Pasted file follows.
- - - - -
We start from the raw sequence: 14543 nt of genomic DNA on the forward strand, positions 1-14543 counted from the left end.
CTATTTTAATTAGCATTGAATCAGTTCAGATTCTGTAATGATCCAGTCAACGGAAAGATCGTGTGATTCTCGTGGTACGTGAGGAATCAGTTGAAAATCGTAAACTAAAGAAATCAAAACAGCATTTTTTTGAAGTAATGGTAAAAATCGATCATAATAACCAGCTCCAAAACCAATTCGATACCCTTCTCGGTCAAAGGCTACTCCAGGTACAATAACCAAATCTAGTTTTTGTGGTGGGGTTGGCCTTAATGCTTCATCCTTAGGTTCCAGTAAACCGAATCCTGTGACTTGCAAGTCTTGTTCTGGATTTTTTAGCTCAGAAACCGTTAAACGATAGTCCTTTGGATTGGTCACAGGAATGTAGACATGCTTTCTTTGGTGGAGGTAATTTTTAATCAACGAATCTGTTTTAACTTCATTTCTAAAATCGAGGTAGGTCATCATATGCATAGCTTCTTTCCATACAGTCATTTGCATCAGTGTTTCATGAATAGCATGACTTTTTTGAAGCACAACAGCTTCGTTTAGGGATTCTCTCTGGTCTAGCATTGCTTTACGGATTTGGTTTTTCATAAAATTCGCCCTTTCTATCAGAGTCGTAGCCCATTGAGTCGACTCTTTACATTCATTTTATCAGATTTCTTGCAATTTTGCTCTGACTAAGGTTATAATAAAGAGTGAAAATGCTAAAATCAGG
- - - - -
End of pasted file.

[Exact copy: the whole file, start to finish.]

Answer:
We start from the raw sequence: 14543 nt of genomic DNA on the forward strand, positions 1-14543 counted from the left end.
CTATTTTAATTAGCATTGAATCAGTTCAGATTCTGTAATGATCCAGTCAACGGAAAGATCGTGTGATTCTCGTGGTACGTGAGGAATCAGTTGAAAATCGTAAACTAAAGAAATCAAAACAGCATTTTTTTGAAGTAATGGTAAAAATCGATCATAATAACCAGCTCCAAAACCAATTCGATACCCTTCTCGGTCAAAGGCTACTCCAGGTACAATAACCAAATCTAGTTTTTGTGGTGGGGTTGGCCTTAATGCTTCATCCTTAGGTTCCAGTAAACCGAATCCTGTGACTTGCAAGTCTTGTTCTGGATTTTTTAGCTCAGAAACCGTTAAACGATAGTCCTTTGGATTGGTCACAGGAATGTAGACATGCTTTCTTTGGTGGAGGTAATTTTTAATCAACGAATCTGTTTTAACTTCATTTCTAAAATCGAGGTAGGTCATCATATGCATAGCTTCTTTCCATACAGTCATTTGCATCAGTGTTTCATGAATAGCATGACTTTTTTGAAGCACAACAGCTTCGTTTAGGGATTCTCTCTGGTCTAGCATTGCTTTACGGATTTGGTTTTTCATAAAATTCGCCCTTTCTATCAGAGTCGTAGCCCATTGAGTCGACTCTTTACATTCATTTTATCAGATTTCTTGCAATTTTGCTCTGACTAAGGTTATAATAAAGAGTGAAAATGCTAAAATCAGG